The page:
Not being content with dumping government money into our own religious institutions, the U.S. Ambassadors Fund for Cultural Preservation has decided to dump tax payer’s money into restoring three mosques… in Tanzania. For what reason would we be restoring mosques in Zanzibar, you may ask? Well, the local people can’t afford to do it themselves. They are so poor that they have only been able to do small repairs to their buildings rather than fully overhauling them.
I am on board with anyone who wants to maintain culturally significant sites, religious or not. It broke my heart to see video of the Buddhas of Bamyan being destroyed by the Taliban. The thought of some right-wing hate group actually destroying the al-Aqsa mosque in Jerusalem is abhorrent. The cathedral of Notre Dame is arguably one of the most beautiful buildings of its time. However, I will tell you where my loves of these monuments ends: it ends when the choice is keeping these sites or giving fresh water to needy people.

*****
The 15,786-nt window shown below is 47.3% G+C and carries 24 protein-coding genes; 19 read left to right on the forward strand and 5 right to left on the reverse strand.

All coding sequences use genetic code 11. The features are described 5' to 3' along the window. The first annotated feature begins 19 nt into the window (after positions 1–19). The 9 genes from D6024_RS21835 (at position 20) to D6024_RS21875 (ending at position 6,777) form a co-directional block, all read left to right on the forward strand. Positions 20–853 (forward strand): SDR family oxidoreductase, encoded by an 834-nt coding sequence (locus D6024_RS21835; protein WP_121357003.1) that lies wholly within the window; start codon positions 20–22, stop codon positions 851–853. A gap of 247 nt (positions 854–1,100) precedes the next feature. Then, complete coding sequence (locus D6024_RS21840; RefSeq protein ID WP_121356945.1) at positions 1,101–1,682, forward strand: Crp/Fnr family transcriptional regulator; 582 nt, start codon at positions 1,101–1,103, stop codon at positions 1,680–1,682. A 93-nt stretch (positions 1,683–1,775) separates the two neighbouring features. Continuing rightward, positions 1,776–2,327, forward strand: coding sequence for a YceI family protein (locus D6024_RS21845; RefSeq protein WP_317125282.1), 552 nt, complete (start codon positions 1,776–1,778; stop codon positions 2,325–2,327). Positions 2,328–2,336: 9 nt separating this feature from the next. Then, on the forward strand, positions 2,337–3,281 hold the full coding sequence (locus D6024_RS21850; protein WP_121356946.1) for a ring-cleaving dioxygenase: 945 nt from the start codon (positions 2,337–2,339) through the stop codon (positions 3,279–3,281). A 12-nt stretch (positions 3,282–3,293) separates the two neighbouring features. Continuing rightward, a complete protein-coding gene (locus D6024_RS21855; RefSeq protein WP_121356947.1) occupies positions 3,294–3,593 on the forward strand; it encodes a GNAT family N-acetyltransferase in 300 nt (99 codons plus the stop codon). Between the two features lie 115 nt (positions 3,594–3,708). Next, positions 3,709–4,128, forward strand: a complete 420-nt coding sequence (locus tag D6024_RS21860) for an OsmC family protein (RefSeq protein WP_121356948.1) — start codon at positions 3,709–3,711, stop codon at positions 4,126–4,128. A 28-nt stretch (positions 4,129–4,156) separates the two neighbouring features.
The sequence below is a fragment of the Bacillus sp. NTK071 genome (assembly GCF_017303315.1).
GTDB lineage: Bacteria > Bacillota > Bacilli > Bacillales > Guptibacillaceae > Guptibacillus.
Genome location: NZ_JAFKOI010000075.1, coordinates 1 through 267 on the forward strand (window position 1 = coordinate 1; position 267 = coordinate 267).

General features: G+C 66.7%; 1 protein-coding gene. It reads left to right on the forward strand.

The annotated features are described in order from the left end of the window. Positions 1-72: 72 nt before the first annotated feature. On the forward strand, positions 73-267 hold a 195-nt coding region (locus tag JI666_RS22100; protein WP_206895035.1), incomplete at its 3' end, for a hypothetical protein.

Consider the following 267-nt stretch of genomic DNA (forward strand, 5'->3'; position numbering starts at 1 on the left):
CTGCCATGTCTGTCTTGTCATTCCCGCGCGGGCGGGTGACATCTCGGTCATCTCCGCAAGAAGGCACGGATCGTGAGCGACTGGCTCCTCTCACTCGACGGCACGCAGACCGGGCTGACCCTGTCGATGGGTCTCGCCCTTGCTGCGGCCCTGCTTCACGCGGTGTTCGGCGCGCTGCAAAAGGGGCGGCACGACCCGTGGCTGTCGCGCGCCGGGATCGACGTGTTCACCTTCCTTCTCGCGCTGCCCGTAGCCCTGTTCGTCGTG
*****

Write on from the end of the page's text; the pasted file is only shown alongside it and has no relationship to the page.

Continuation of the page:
“A U.S. official who visited Pemba to discuss plans for the project “heard many complaints about the hardships of life in these villages, including the problem of having no access to fresh water,” the proposal said. “But when asked which was a higher priority for the community — access to fresh water or restoration of their historic mosque — the village elders unanimously stated that restoring the mosques was more important.”
So these “elders” decided that they would rather have some ratty old building instead of giving fresh water to its people? That is something I cannot stomach. I would rather see every cultural site in the world destroyed a hundred times over than to know that the money that went to the upkeep of the sites could have fed and watered an entire population of poor people.
I wonder if human beings will ever leave its mentally challenged superstitions behind in order to actually take care of other human beings?